How to Drink Red Wine Like an Expert


For a long time, wine has been associated with pomp and merry-making. Evidence from archeological studies shows that wine production started as early as 400 BC in China, Iran, Armenia, Greece, and Sicily. There are four types of wines: white wines, red wines, sparkling wines, and Rose wines. Here, we explore the art of drinking a specific category of wine, the red wine & how to drink red wine like an expert.

How is Red Wine Made?

In order to make red wine, dark-colored grapes are required. The color comes from a plant pigment called anthocyanin found in the skins of the grapes and becomes less concentrated as the wine ages. Red wine is produced using crushed and fermented dark-colored whole grapes. The alcohol content in red wine normally scales from 12-15%. Red wine has more than 30 different varieties but the most common ones are Cabernet Sauvignon, Pinot Noir, Shiraz, Malbec, Merlot, and Zinfandel.

Taking time to know the best wine drinking practices is not only associated with class but also decorum. Quaffing this precious commodity inaccurately is doing it some injustice!

Get to Know Your Wine

Read the label on the bottle to get an understanding of the source and age of the wine together with the number of calories contained in it. The older the wine is, the better the taste. There are wines that will not get better after a certain time frame, but those are clearly marketed as such.

You need to check for any smells that might be indicative of spoiled wine. Sniffing at this stage will also help in comparing fragrances after swirling.

Choice of Glass

Choose the correct glassware. When it comes to red wine, glasses with large rounded bowls are the perfect choice because they give room for the wine to release its distinctive scent.

Hold Your Glass by The Stem

This is done to prevent heat from the hand from tampering with the temperature of the wine. The glass rim should curve inwardly to help channel aromas to the nose and for successful swirling without spilling the wine.

Pour the Wine Up to About One-Third of The Glass

Look out for any segments of solids suspended in the glass. It is important to know that red wines always have sediment at the bottom of the glass or bottle.

Hold Your Glass Against a White Background or Up Against the Light

This often helps to determine the wine’s true color. The color of the wine can also be used to deduce how old it is. For instance, with time, the color of red wine changes brownish, with dark red sediment at the bottom of the bottle or glass.

Swirl Your Wine Glass

Swirl your wine a couple of times by moving the glass in a circular motion as it exposes more of the wine’s surface to oxygen, helping to release the complex aromas to find their way into your olfactory sensors.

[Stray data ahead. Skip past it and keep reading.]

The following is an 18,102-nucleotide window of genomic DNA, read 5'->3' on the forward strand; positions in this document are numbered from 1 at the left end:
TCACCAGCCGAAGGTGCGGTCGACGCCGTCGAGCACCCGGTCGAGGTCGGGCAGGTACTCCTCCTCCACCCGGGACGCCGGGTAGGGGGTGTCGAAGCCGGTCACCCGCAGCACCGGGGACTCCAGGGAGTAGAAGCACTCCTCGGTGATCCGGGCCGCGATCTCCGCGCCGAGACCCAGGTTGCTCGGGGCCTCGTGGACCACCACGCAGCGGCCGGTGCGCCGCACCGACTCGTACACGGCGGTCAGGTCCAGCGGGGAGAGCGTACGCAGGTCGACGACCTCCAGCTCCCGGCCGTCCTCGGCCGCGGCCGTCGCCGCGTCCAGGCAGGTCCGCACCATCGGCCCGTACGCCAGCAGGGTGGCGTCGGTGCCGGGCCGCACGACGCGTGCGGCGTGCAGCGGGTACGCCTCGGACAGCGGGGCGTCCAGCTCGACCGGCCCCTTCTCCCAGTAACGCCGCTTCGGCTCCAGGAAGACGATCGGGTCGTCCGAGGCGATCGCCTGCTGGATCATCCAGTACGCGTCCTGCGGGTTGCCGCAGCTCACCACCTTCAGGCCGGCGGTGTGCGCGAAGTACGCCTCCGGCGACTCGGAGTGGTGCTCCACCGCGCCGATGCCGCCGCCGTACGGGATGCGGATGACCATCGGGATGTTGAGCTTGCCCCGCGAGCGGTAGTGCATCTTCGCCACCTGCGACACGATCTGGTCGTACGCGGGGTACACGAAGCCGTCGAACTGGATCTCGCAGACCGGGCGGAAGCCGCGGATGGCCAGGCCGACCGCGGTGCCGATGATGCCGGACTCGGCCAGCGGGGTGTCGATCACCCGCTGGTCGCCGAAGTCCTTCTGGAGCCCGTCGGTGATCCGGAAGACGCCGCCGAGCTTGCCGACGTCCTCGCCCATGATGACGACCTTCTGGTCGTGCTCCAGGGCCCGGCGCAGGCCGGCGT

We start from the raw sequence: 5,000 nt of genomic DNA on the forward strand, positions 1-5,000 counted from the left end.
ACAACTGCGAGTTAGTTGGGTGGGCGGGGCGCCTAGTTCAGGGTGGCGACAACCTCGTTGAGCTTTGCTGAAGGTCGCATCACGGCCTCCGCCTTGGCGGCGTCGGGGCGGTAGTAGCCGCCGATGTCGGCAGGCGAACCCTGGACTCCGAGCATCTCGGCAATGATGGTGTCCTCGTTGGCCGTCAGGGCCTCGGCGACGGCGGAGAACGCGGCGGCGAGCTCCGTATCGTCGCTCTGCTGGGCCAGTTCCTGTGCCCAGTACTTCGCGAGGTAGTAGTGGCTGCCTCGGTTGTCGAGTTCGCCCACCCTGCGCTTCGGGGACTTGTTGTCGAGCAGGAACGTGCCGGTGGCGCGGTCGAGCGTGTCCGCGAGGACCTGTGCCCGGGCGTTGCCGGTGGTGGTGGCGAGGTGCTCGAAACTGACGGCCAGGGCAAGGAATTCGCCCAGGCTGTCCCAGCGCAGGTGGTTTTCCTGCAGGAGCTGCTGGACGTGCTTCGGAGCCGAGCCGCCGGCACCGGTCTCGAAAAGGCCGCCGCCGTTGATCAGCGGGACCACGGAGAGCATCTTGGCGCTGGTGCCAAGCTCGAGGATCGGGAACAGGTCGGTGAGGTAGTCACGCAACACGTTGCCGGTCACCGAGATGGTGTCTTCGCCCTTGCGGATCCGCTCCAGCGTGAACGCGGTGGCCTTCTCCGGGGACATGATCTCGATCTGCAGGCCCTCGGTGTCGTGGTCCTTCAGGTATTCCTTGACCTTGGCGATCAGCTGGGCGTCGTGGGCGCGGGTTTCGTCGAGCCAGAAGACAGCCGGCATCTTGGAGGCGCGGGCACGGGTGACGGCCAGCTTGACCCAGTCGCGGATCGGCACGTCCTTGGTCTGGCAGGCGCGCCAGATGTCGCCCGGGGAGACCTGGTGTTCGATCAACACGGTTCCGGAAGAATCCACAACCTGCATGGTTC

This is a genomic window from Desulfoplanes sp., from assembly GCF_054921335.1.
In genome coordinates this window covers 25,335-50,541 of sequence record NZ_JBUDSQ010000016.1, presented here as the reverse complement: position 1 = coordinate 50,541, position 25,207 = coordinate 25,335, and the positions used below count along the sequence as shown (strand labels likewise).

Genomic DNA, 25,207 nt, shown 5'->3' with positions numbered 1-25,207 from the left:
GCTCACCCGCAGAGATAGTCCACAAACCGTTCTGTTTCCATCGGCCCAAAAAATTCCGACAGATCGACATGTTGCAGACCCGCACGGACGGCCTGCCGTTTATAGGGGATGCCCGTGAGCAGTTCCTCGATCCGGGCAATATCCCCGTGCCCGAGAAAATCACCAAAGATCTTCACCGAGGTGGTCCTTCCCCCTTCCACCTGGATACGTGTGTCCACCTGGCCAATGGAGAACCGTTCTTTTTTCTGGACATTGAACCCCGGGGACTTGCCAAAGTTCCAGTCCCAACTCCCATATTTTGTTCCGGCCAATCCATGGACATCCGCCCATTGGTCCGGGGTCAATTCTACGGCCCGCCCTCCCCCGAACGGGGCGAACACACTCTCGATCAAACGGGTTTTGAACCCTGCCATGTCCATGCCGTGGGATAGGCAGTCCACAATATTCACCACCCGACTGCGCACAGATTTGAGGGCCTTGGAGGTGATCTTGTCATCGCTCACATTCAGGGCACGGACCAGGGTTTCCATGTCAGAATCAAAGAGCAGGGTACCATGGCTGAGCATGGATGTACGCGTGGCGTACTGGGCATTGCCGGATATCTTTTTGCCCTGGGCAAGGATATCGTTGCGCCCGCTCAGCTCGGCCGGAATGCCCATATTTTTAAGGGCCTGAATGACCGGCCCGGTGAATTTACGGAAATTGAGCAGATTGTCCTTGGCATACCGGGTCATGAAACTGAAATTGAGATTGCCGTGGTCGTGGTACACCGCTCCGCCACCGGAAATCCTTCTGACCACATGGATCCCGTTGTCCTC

Pay Attention to The Viscosity of the Wine  

This observation should be made while swirling the glass. The more viscous the wine is, the more alcohol it contains. Apart from it appearing tantalizing, the viscosity has nothing to do with the quality of the wine.

Sniff the Wine

Sniffing is the single most important step in wine appreciation. The taste mainly relies on the smell. Taking time to sniff the wine allows the taste buds to better grasp the different flavors in the vino you are about to enjoy.

Sniffing requires an individual to put the nose right beneath the rim of the glass and breathe in. Studies have shown that if an individual doesn’t like the scent of wine, then they will definitely dislike its taste. After getting the scent, try and identify the flavors of the wine.

Some of the common flavors that can be picked up from red wine include:

  • Cherries and berries
  • Floral and herbal scents for the lighter red wines
  • Wooden barrels used to age wine can also influence the scents of red wines. Some may have unique smells like vanilla, coffee, and toast.

Older wines have smells that can be hard to place, so it’s totally okay if you can’t pick out a smell.

Taste and Drink the Wine

In trying to sip the wine, let it stay on the taste buds while rolling it around the entire mouth and assess the intense flavor. Pay attention to the notes you picked up while smelling it.  The key to becoming a wine connoisseur lies in learning to smell all the district aromas that come through in every sip. The experience is not only refreshing; it is also educative.

Take another sip of wine, this time with air in it. You can achieve this by slurping the drink. Look out for the balance in the wine. Good wines are balanced to be gentle on your taste buds. You also need to be keen on the aftertaste; a flavor that stays longer indicates that the wine is of good quality.

3 Good Wine Drinking Habits

  • Don’t drink more than a glass of wine before eating as it can increase your appetite, especially if taken 30 minutes before a meal.
  • Do not drink wine very late in the night, because you won’t have much rest after. It’s advisable to take wine before 8 PM.
  • Spend more on a bottle of wine- expensive is always better when it comes to wine.

Moderate red wine consumption is better for one’s health than not drinking at all as the antioxidants found in red wine lower the probability of cardiovascular disease and early mortality. A study published in the journal ‘Annals of Internal Medicine’ suggests that drinking a glass of red wine every night helps people with type-2 diabetes manage their cholesterol and cardiac health. However, if taken in excessive amounts, these red wine benefits are replaced by an increase in health risks such as cardiomyopathy.

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